Expediters like Superior inhabit the bottom of the food chain. "This business used to be fun," says VanBeek, only half-joking. "A client like Airborne, DHL, or UPS understands escalating fuel prices, but pilot-retention problems they don't." It is Superior's number-one problem: Before the company has amortized a pilot's training and can actually make money on the hire, the pilot leaves for greener pastures. Of the 25 new pilots that Superior hired in 1999, only 14 were still with the company after the first 75 days of 2000. The turnover rate, which ran at 60 percent last year, is tracking at 70 percent this year.

While it hasn't happened yet, VanBeek worries, "We may not be able to operate on all our routes because there are not enough pilots." VanBeek already has felt the pilot shortage personally: He has been pressed into flying some of the company's Part 135 passenger charters. He understands his pilots' motivations. "There are all kinds of opportunities out there that look a whole lot better than flying night freight." Then he quickly adds, "We're trying to get more money for these guys." Balanced against salaries of $80,000 to $120,000 paid to some regional jet captains, it will take a lot more money.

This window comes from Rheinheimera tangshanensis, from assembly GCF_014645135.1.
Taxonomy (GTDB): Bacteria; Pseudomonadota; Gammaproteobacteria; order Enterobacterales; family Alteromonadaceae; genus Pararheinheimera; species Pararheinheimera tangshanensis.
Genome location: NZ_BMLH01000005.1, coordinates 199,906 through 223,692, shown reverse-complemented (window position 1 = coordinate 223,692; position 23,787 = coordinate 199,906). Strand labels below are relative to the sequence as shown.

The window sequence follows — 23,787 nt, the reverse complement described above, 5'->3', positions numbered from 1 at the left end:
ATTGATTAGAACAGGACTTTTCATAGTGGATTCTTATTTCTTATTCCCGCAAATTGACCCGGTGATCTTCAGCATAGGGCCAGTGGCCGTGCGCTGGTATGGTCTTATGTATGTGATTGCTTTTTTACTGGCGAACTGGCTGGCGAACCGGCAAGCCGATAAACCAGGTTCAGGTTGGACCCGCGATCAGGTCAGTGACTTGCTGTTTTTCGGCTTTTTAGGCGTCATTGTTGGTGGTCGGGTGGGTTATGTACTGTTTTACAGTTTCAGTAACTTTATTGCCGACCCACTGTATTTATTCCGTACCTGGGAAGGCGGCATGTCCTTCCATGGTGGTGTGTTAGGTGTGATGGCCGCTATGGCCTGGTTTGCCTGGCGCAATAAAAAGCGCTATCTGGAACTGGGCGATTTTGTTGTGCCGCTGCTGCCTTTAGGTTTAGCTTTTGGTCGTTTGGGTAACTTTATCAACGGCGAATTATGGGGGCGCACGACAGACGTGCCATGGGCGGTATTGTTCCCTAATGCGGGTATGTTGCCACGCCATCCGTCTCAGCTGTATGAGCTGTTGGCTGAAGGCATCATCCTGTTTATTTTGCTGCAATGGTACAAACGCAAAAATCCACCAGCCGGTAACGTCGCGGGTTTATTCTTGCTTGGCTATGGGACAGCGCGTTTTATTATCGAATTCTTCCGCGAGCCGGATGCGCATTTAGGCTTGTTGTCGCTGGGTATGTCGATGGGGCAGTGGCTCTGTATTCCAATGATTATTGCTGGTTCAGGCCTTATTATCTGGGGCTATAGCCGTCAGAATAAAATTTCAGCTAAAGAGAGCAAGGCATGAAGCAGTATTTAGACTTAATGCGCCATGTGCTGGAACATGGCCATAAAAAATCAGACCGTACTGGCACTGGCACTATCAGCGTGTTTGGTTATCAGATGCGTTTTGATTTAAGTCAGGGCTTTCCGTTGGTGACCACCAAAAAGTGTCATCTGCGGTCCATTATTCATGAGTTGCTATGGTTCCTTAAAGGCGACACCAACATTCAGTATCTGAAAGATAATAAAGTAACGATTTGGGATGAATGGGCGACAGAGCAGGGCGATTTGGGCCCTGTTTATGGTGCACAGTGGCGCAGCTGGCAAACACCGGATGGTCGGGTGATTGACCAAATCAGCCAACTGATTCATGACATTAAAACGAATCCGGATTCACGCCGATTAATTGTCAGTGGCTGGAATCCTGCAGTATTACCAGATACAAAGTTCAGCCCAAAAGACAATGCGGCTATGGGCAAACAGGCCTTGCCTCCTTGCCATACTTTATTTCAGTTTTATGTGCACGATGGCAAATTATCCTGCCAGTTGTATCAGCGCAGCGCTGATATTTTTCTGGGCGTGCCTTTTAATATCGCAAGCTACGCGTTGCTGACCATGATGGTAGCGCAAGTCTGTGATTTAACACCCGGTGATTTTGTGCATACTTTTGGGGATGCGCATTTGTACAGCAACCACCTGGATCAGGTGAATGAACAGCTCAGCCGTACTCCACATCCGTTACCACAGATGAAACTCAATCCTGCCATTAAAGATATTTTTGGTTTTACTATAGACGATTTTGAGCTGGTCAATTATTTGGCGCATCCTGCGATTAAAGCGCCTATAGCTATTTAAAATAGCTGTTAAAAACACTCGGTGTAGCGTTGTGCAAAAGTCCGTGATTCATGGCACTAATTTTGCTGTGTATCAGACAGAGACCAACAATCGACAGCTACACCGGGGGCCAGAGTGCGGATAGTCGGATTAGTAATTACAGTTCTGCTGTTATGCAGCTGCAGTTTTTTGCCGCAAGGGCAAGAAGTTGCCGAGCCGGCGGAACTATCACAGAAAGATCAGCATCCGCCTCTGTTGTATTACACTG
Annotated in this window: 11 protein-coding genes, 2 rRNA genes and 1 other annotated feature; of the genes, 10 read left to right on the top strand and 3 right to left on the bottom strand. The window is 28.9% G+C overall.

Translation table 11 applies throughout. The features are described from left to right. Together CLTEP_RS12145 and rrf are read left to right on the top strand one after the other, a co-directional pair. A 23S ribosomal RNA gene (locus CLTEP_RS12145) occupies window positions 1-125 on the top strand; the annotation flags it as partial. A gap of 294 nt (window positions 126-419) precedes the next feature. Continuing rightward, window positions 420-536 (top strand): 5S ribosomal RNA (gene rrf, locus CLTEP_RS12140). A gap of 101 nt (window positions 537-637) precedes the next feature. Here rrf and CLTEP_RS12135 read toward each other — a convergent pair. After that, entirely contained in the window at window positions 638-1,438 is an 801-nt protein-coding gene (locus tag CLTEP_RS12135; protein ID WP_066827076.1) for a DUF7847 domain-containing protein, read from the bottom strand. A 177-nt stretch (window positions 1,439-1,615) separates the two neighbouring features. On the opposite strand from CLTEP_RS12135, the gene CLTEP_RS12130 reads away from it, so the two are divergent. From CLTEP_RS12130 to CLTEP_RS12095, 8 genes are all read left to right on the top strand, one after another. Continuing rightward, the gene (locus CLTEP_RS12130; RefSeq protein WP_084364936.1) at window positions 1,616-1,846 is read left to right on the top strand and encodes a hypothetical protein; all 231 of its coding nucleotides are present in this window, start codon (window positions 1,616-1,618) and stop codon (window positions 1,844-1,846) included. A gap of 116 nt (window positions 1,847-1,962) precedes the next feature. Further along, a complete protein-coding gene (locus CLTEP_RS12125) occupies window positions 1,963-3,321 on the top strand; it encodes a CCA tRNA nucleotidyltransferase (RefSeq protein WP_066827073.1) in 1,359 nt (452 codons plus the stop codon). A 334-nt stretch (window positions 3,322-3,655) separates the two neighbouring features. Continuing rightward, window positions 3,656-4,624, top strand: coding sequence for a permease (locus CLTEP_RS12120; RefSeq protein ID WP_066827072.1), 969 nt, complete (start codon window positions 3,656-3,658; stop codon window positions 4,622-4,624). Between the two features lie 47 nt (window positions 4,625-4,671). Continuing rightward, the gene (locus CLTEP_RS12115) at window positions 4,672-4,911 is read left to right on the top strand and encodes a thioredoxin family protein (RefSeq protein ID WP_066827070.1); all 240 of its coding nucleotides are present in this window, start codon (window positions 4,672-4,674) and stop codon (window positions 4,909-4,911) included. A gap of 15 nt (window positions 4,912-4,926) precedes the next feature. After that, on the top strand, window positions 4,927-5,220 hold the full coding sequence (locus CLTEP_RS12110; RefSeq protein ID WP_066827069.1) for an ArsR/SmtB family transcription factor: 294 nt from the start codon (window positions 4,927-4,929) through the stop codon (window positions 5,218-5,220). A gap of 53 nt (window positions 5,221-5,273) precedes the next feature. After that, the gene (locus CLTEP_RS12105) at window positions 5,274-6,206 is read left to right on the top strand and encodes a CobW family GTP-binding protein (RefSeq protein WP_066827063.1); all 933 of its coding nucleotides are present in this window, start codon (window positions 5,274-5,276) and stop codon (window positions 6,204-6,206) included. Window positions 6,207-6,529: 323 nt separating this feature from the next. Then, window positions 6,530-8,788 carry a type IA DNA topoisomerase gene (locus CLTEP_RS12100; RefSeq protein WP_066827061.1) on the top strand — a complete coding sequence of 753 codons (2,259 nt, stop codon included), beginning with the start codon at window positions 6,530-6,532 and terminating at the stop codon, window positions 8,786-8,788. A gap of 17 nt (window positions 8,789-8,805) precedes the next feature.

But for a low-time pilot starving on flight instructor wages, a company like Superior offers better starting pay than many commuters, stability, and a quick path to building multiengine time. Starting pay for a green Caravan pilot is $24,000; a Metro captain with a couple of years' experience can top out in the mid-fifties. Superior also offers paid training; bonuses to on-call pilots, instructor pilots, and check airmen; and cost-of-living stipends for pilots who reside away from the outstations. By industry standards, the company's 401K, health, and vacation plans are above average, and its pilots enjoy jump-seat privileges on several major airlines.

The deal looked good to Doug Hines, who with just 1,200 hours of piston pilot-in-command time began flying one of Superior's Caravans in 1997. After only 220 multiengine hours, most of it in 404s, he transitioned into the Metro with company-paid training at FlightSafety International. Less than three years after joining Superior's pilot corps, Hines now has more than 3,000 hours in his logbook, and 700 of that is the essential multiengine turbine time commuters look for when evaluating potential new hires.

VanBeek points out the job's other advantages. "You know your schedule, you make the same stops, you work five days a week." You are also away from home 12 to 15 hours a day. A pilot typically reports to the outstation at around 6:30 p.m. and lands at the hub by 9:30 p.m. There he bunks until 5 a.m. and is generally back at the outstation by 8 a.m. This leaves a big block of time during the day and makes for weekends that can last from Saturday morning until early Monday night.